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Discussion Starter · #1 ·
Been a a lurker on this site for many years and never really post because I don’t have a bunch to offer in the way of solstice help. I have a 2009 street edition, auto with 35k miles. I’ve decided I want to put a turbo kit on it. I’m between the Werks and RPM. From my reading I would like to stay at/below 300hp at the crank. Keeping boost as low as possible but to get desired results. 10-15 pounds I’m guessing. New too this, I’m use to more cylinders and displacement over turbos.

RPM kit with
Upgraded turbo - K04 with Billet Wheel
Dual core radiator
Upgraded ecotec fuel rail
About $4300

or

Werks
Stage 1 kit
Dual core radiator
About $5100

Looking for any feedback.


TIA
 

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So from my experience talking to other people, RPM can be a hit or miss... I have an RPM kit and I had some major issues going through this process. It took me about a year to complete the project. I waited for my kit for about 3 months, I got the first 2 boxes in 2 months and waited for 3d for another month. I got excuses that the box got lost at UPS.
I had components missing in the kit, i had a fuel system upgraded that had a wrong fuel rail that would not fit on my car. I had missing bolts, nuts, brackets, and fittings... Some of it i ended up buying elsewhere because getting email responses took several days and weeks to get little pieces shipped... When it was all put together we tried to remote tune it for several months, the car was not running right, I could only give it 50% throttle or it would backfire and the engine would choke...
I ended up finding a performance shop and spent an additional $900 to have the tune fixed on a dyno to make it run right.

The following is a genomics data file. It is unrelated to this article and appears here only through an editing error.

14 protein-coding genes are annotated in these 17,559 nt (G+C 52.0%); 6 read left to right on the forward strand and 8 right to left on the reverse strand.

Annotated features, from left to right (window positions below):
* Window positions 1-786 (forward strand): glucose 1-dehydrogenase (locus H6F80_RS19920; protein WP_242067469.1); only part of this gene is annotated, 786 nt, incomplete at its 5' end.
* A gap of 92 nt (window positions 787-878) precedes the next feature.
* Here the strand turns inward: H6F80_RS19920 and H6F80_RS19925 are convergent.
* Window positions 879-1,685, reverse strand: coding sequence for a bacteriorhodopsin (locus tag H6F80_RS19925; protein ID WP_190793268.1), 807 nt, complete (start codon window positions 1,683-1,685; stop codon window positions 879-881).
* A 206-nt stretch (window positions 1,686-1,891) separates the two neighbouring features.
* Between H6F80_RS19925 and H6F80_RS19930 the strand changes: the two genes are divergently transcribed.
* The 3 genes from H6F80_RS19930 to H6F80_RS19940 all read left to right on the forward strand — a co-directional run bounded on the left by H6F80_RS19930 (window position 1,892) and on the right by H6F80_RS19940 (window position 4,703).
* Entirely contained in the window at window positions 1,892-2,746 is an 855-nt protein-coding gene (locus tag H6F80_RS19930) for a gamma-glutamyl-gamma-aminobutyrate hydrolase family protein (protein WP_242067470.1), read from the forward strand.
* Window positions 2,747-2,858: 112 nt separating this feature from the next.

I could not get a refund for the fuel kit that I returned and the whole thing was a mess)))

Now Martin mentioned at some point that he was going through some personal issues, i was trying to be understanding as much as I could, but it was beyond reasonable and my story is not the only one...

Now had I known more about the turbos, I would also not pick this kit because of the components it used, but this may not be the case for you.
I had phone conversations and email exchanges with Martin explaining what my power goals were and he did not mention once about the capabilities of their kit under different settings. I know for sure that he new about the downsides and they also had bigger turbo options, but he just sold me whatever...

You need to have a clear understanding of what your power goals are and what your budget is for required supporting mods.

RPM is the cheapest kit you can get and will work just fine if you do not plan to run more than 10lb of boost on K04 turbo that they ship in the basic kit.
They recommend running that turbo up to 15 psi which will yield about 240whp according to my dyno runs. BTW 10psi vs 15psi is spinning tires vs not spinning tires in 2nd gear)))

The problem with k04 is that it is severely undersized for 2.4 engine. I was running at 15psi. You will see that your boost drops after 3.5k and by the time you are at 5-6k you are back at 7psi.
So if you are fine with 10psi at 3.5k and 7 at redline - go for it, but make sure to upgrade to their big wheel k04 option, it will be a little better at high rpm.

If you are planning to run 12psi+, you need a return-style fuel system, and please make one yourself for 1/3 of the RPM kit cost using actually quality components. I had a return bung welded to my stock fuel rail and saved a bunch of money on a new rail.

I believe they offer bigger turbos these days so if you want more hp than what I mentioned above you need a bigger turbo. Our bottom end can hold up to 320whp i believe.

Also if you chose to run anything more than 10psi, you would need a quality electronic boost controller that can handle boost spikes. k04 gives you instant torque at 2-2.5k RPM and the mechanical boost controller that is shipped with the kit is completely useless.

Be ready to find a different tuner for remote tuning or dyno tuning. I would not trust remote tuning of my car to RPM again.